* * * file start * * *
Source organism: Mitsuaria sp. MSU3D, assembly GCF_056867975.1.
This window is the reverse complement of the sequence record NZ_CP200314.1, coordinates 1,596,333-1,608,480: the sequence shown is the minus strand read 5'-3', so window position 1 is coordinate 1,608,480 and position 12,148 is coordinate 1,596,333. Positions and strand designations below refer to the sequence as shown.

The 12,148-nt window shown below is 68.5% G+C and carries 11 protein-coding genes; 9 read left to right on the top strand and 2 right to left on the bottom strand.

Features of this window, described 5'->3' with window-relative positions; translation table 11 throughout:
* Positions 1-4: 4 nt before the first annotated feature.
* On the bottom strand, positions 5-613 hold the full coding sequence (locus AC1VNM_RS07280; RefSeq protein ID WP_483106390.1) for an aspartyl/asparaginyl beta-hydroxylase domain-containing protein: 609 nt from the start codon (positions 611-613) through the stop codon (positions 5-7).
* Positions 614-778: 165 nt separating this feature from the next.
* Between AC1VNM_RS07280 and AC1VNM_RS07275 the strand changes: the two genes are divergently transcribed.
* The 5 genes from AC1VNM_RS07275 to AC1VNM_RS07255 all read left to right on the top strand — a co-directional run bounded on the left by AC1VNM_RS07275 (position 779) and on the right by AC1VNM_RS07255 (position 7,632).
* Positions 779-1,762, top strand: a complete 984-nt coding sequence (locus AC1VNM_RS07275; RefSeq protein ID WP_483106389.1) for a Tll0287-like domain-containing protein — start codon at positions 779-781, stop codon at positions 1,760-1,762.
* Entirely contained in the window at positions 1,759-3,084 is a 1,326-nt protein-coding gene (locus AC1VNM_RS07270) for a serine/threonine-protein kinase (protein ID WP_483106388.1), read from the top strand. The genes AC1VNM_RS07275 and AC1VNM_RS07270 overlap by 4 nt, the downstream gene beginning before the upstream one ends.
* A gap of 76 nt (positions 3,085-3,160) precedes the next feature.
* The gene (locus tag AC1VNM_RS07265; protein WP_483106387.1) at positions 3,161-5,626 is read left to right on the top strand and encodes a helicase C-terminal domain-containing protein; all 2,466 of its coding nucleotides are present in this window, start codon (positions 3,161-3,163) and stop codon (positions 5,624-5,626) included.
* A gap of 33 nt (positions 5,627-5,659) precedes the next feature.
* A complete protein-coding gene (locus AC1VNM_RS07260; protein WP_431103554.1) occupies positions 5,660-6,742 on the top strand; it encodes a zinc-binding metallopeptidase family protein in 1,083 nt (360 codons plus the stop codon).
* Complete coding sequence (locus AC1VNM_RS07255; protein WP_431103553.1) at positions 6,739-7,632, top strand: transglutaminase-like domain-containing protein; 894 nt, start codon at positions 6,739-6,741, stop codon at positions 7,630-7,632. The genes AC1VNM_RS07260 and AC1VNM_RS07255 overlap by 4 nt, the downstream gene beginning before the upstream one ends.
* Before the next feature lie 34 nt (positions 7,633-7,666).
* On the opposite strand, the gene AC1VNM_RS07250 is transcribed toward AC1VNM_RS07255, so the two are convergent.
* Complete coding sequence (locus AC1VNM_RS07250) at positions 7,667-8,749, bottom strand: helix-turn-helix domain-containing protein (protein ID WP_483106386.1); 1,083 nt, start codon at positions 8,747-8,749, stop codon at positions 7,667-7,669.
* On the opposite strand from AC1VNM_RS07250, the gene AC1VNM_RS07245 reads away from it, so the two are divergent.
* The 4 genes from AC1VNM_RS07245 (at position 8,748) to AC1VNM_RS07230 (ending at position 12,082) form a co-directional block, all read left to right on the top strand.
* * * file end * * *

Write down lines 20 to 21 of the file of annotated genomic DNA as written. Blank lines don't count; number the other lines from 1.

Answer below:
* On the opposite strand from AC1VNM_RS07250, the gene AC1VNM_RS07245 reads away from it, so the two are divergent.
* The 4 genes from AC1VNM_RS07245 (at position 8,748) to AC1VNM_RS07230 (ending at position 12,082) form a co-directional block, all read left to right on the top strand.